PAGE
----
Of course, this meant less Mr. Belding. They did the sensible thing and didn’t feature our beloved principal in any episodes set outside the school. Seems that sort of thing is a tad unrealistic, even for this show, and The New Class certainly could have learned from their example and not shoehorn in plots for Mr. Belding every episode. Unfortunately, this means Mr. Belding is the most under-developed character of the season by far. After having both high and low episodes in season two, we don’t get to see him do much more this year and he’s back to being the foil that he was in both Good Morning, Miss Bliss and season one.
Let’s look at the other characters.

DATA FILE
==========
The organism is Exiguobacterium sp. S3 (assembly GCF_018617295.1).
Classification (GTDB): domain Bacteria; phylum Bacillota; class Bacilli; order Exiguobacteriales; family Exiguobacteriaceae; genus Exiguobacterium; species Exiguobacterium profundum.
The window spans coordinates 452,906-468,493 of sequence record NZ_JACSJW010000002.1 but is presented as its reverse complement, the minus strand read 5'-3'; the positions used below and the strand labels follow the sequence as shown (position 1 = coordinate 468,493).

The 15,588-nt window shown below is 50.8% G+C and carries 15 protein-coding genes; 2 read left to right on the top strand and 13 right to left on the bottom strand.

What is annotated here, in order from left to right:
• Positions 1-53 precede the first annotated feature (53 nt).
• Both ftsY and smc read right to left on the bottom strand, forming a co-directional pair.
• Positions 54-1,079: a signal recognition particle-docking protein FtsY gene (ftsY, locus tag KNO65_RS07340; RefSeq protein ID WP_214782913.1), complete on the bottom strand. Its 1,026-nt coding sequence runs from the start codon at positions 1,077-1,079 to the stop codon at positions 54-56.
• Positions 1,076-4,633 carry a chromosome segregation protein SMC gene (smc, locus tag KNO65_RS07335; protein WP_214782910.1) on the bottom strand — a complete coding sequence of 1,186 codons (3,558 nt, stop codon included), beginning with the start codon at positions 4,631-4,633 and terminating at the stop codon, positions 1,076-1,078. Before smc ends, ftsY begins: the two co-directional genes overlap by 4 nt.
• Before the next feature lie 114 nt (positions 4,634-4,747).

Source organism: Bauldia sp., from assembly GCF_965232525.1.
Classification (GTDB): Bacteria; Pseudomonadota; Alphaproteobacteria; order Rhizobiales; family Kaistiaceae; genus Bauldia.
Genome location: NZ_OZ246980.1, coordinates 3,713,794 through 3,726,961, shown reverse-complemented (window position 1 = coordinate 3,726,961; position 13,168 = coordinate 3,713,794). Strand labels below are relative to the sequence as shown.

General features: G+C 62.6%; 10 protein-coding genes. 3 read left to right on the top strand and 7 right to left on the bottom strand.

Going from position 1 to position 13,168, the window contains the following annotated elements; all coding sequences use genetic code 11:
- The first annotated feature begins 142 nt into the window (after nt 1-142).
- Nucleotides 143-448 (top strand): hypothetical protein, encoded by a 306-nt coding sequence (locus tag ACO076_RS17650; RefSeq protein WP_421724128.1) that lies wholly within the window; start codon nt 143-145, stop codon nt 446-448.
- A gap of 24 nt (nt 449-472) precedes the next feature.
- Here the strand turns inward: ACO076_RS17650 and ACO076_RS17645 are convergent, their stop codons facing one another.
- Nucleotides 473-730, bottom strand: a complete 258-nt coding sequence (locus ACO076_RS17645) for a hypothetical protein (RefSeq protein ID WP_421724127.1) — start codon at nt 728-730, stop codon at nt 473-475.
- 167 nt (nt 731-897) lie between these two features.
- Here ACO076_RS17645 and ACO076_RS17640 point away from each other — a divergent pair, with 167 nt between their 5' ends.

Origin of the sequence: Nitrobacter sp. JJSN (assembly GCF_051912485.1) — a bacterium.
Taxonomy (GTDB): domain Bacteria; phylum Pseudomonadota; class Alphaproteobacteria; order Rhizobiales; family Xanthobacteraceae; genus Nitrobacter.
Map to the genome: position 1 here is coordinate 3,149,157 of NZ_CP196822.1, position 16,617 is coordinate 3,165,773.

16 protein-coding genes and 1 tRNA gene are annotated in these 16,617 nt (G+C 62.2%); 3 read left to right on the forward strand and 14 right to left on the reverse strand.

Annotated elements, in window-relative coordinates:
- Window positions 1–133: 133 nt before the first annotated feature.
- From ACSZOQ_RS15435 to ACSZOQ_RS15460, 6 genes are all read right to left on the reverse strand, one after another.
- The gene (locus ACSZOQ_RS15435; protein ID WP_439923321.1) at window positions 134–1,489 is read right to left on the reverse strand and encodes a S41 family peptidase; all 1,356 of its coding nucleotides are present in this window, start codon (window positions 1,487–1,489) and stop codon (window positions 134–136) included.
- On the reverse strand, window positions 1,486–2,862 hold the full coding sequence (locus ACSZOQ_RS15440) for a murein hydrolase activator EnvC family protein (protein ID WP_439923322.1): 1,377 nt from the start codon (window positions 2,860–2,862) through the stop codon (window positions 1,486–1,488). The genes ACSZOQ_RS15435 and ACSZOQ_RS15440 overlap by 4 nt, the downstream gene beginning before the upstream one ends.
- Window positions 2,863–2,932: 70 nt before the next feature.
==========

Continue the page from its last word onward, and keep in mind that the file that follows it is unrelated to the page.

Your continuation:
Zack Morris starts out the season being dumped by Kelly and this frees him up for many of the plots later in the season, most notably the Malibu Sands episodes. What’s interesting is he seems to be in the wrong so much less this season, although the other characters seem to insist on making him the bad guy, even when he’s not. Take his being pissed off at Kelly in “The Aftermath:” he did nothing wrong but everyone else makes him out to be an evil ass because the message we’re supposed to get is it’s okay for your girlfriend to cheat on you and you shouldn’t feel feelings lest they ruin birthday parties. It’s really pretty idiotic and I hate that this is what they seem intent on doing with his character. He still had his moments of genuine assholish behavior, such as when he stole Mr. Belding’s car and set up Lisa just to get revenge on Eric or when he didn’t want to date Wendy because she was overweight, but they’re fewer this season.